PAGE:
Astor Piazzolla Tango talk kicks off Latino Heritage Month

University of Eastern Illinois students can dance their way into Latin Heritage Month by attending Irene Jacobsen’s talk, “The Tango According to Astor Piazzolla.”

The lecture will take place at 6:30 p.m. Tuesday in room 1120 of Coleman Hall.

Jacobsen, a foreign languages professor, will be showing how musician Astor Piazzolla changed the way the tango was perceived and other personal achievements.

While she could have chose musicians like Carlos Gardel, Aníbal Troilo or Tita Merello, Jacobsen said she liked Piazzolla’s story the best.

piazzolla-tangoHe had other genres he played and made a name for himself by doing what he wanted, she said.

“In 1987, I saw Astor Piazzolla in concert in Montreal. I asked him for an autograph, which I will show during my talk on Monday,” said Jacobsen.

Jacobsen said she admires his courage to be different, and to do what he knew he wanted to do in his heart, and added he has taught her to always follow her dreams.

Piazzolla was born in Argentina in 1921. He became a musician and traveled around the world including to the United States in the 1920s and 1930s.

In 1954, Piazzolla was in Paris being classically trained in the piano, before passing away in 1992.

“Piazzolla was above all an innovator,” Jacobsen said. “He redefined what others had been doing for decades. He didn´t care for lyrics, or for dancing,”

She added Piazzolla thought the tango could be enjoyed solely for the music.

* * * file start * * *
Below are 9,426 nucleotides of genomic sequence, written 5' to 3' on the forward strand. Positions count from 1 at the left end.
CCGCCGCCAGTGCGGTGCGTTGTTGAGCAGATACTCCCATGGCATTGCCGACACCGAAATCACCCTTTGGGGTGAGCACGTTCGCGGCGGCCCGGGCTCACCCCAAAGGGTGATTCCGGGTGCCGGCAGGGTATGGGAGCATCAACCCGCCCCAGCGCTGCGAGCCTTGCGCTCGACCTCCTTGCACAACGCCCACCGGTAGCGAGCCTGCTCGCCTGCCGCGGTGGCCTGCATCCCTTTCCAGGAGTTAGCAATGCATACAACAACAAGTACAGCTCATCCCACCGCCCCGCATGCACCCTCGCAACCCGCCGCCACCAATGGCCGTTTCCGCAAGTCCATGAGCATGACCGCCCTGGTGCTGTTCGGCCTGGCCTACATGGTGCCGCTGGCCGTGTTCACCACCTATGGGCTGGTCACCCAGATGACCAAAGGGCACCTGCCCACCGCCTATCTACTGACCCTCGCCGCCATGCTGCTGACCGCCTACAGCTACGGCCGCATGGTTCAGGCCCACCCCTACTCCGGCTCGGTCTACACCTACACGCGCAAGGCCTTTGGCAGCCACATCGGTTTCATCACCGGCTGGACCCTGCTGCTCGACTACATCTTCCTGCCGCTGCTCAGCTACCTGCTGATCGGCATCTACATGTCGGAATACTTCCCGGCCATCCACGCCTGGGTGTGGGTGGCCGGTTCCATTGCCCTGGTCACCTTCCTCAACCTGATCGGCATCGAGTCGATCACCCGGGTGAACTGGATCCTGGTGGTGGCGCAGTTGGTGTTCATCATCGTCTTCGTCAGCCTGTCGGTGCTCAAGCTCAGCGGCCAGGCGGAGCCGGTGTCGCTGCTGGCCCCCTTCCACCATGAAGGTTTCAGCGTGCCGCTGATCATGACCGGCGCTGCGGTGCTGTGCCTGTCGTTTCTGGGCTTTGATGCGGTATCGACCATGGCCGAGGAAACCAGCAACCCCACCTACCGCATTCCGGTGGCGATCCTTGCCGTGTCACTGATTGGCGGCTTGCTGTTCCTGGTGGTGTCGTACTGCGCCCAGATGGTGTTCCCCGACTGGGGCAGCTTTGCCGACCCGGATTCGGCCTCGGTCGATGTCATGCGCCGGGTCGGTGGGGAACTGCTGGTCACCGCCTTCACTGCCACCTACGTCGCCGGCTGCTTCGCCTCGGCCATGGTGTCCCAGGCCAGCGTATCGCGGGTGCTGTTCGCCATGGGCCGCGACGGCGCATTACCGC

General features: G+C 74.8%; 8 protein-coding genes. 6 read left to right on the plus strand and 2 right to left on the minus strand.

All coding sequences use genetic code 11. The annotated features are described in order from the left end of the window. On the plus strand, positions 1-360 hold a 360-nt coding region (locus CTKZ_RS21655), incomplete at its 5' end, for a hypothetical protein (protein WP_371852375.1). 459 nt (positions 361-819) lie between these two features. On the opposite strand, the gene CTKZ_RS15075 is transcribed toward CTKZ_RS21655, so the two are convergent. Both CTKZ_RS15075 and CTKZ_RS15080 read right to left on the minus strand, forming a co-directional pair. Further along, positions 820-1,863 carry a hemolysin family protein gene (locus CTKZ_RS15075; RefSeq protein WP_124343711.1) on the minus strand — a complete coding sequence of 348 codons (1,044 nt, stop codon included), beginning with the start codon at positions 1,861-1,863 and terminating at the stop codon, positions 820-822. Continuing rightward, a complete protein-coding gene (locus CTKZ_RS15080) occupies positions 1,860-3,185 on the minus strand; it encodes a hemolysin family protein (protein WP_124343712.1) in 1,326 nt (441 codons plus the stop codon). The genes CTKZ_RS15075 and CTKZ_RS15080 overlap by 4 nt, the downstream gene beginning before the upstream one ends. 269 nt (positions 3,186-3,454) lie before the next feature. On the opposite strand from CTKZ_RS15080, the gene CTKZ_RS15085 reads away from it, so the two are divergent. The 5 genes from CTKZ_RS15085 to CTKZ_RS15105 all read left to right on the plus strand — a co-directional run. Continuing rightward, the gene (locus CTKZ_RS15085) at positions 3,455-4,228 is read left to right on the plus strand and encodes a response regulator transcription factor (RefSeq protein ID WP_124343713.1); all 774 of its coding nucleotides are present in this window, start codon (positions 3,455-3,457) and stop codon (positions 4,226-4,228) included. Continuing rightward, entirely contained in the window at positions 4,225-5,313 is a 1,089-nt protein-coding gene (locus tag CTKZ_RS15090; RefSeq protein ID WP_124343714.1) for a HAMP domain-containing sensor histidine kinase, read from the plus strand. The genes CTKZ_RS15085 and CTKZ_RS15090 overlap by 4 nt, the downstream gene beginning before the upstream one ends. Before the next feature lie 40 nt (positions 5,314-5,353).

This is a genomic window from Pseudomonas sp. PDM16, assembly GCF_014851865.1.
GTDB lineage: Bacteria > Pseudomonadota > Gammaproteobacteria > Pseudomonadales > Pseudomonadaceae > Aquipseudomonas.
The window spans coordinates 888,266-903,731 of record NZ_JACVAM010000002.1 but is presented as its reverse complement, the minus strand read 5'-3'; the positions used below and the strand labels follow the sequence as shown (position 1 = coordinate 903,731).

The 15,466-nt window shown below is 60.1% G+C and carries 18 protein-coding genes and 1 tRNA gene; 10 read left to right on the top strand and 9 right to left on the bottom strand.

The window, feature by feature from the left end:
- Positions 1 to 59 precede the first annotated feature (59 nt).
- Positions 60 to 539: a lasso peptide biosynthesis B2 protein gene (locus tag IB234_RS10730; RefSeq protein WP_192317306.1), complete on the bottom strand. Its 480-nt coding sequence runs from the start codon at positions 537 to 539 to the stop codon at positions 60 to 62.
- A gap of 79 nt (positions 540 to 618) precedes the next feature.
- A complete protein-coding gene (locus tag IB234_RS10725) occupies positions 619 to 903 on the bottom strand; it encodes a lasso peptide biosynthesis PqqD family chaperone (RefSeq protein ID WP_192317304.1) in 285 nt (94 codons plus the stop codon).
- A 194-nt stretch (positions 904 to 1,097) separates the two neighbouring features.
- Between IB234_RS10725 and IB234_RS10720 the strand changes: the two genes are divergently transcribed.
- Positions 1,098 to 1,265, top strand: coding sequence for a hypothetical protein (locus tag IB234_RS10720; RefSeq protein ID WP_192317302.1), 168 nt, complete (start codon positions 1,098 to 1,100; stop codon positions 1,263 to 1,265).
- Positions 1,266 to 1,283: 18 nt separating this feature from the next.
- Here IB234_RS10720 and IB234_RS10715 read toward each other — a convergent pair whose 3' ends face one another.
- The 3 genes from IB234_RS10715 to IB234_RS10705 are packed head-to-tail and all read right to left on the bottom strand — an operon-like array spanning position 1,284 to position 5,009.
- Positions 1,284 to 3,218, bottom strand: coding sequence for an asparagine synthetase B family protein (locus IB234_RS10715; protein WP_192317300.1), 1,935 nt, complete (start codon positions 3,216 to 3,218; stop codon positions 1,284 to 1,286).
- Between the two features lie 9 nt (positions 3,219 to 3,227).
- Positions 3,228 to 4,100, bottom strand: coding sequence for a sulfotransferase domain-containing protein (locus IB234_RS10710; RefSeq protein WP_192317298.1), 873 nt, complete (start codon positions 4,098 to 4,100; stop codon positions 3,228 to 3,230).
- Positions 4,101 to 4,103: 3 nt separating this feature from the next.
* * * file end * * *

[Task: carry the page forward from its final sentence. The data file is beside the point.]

Enrique Santos Discépolo, a 1930s lyricist, described the tango as, “A sad thought you can dance to,” Jacobsen said.

Jacobsen also mentioned students need to keep an open mind about tango.

“All tangos have not been created equal. There are instrumental tangos, tango-songs, and tangos for listening only,” she said.

Cecilia Smith, the Ballroom Dance Society president, agreed with Jacobsen.

“There’s a difference between Argentinian tango and American tango,” she added. “It’s part of their heritage.”

The society will be offering free lessons during Latin Heritage Month as well.

Smith said to her the dance itself is more important, because she is not musically talented. When teaching dances she wants to get the steps right and explain them in a way that a variety of skills can learn from. One aspect that is different about the tango from other ballroom dances is that it is dances in a counter-clockwise fashion.

Jacobsen said she remembers her mother quoting tango songs.

One phrase was “es un soplo la vida; veinte años no es nada,” which translates to, “Life is but a breath; twenty years are nothing.”

“Being Argentine, I grew up listening to my parents’ tango collection on vinyl records,” Jacobsen said.

By Emily McInerney, Staff Reporter at The Daily Eastern News


One response to “Astor Piazzolla Tango talk kicks off Latino Heritage Month

  1. Pingback: The Rialto Theater – Upcoming Events | Rick Keene Music Scene·

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